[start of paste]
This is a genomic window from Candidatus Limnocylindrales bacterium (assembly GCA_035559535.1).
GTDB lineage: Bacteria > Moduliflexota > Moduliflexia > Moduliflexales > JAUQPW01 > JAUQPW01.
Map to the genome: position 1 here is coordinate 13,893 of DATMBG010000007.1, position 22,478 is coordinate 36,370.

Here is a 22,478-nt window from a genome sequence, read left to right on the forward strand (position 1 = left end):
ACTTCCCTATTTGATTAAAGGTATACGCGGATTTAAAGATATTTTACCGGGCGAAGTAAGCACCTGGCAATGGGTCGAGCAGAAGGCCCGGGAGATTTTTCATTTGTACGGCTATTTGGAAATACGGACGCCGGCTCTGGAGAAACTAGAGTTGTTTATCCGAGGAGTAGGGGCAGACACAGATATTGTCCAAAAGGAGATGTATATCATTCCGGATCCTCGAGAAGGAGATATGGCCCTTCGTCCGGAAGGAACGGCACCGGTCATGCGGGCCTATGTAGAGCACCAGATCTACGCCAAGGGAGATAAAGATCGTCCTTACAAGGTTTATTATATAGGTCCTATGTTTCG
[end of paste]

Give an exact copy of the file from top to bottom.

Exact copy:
This is a genomic window from Candidatus Limnocylindrales bacterium (assembly GCA_035559535.1).
GTDB lineage: Bacteria > Moduliflexota > Moduliflexia > Moduliflexales > JAUQPW01 > JAUQPW01.
Map to the genome: position 1 here is coordinate 13,893 of DATMBG010000007.1, position 22,478 is coordinate 36,370.

Here is a 22,478-nt window from a genome sequence, read left to right on the forward strand (position 1 = left end):
ACTTCCCTATTTGATTAAAGGTATACGCGGATTTAAAGATATTTTACCGGGCGAAGTAAGCACCTGGCAATGGGTCGAGCAGAAGGCCCGGGAGATTTTTCATTTGTACGGCTATTTGGAAATACGGACGCCGGCTCTGGAGAAACTAGAGTTGTTTATCCGAGGAGTAGGGGCAGACACAGATATTGTCCAAAAGGAGATGTATATCATTCCGGATCCTCGAGAAGGAGATATGGCCCTTCGTCCGGAAGGAACGGCACCGGTCATGCGGGCCTATGTAGAGCACCAGATCTACGCCAAGGGAGATAAAGATCGTCCTTACAAGGTTTATTATATAGGTCCTATGTTTCG